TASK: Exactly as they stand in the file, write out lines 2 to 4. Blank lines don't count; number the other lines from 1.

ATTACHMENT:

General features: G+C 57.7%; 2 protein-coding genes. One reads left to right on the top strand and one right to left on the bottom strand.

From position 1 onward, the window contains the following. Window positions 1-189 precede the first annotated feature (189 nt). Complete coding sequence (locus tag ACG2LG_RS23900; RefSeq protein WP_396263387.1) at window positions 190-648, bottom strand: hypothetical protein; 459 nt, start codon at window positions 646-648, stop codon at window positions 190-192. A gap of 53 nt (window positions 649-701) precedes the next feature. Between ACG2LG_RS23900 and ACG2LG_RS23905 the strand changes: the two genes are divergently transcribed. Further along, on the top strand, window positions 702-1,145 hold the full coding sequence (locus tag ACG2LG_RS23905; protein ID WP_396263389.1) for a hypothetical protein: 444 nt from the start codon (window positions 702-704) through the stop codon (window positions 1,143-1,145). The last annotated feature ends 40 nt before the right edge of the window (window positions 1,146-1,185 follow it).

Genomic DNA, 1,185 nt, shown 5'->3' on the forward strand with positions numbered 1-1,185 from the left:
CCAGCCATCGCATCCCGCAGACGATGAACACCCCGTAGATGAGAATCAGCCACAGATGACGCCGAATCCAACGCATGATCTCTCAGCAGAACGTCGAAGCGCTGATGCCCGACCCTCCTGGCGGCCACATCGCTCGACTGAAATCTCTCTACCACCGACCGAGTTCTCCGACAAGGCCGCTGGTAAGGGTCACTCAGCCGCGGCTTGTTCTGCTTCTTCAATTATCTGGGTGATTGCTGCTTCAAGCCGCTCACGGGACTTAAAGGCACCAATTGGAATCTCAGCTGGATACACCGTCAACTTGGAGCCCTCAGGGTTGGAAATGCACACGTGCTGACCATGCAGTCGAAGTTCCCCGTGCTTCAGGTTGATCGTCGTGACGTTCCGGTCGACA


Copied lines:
From position 1 onward, the window contains the following. Window positions 1-189 precede the first annotated feature (189 nt). Complete coding sequence (locus tag ACG2LG_RS23900; RefSeq protein WP_396263387.1) at window positions 190-648, bottom strand: hypothetical protein; 459 nt, start codon at window positions 646-648, stop codon at window positions 190-192. A gap of 53 nt (window positions 649-701) precedes the next feature. Between ACG2LG_RS23900 and ACG2LG_RS23905 the strand changes: the two genes are divergently transcribed. Further along, on the top strand, window positions 702-1,145 hold the full coding sequence (locus tag ACG2LG_RS23905; protein ID WP_396263389.1) for a hypothetical protein: 444 nt from the start codon (window positions 702-704) through the stop codon (window positions 1,143-1,145). The last annotated feature ends 40 nt before the right edge of the window (window positions 1,146-1,185 follow it).

Genomic DNA, 1,185 nt, shown 5'->3' on the forward strand with positions numbered 1-1,185 from the left:
CCAGCCATCGCATCCCGCAGACGATGAACACCCCGTAGATGAGAATCAGCCACAGATGACGCCGAATCCAACGCATGATCTCTCAGCAGAACGTCGAAGCGCTGATGCCCGACCCTCCTGGCGGCCACATCGCTCGACTGAAATCTCTCTACCACCGACCGAGTTCTCCGACAAGGCCGCTGGTAAGGGTCACTCAGCCGCGGCTTGTTCTGCTTCTTCAATTATCTGGGTGATTGCTGCTTCAAGCCGCTCACGGGACTTAAAGGCACCAATTGGAATCTCAGCTGGATACACCGTCAACTTGGAGCCCTCAGGGTTGGAAATGCACACGTGCTGACCATGCAGTCGAAGTTCCCCGTGCTTCAGGTTGATCGTCGTGACGTTCCGGTCGACA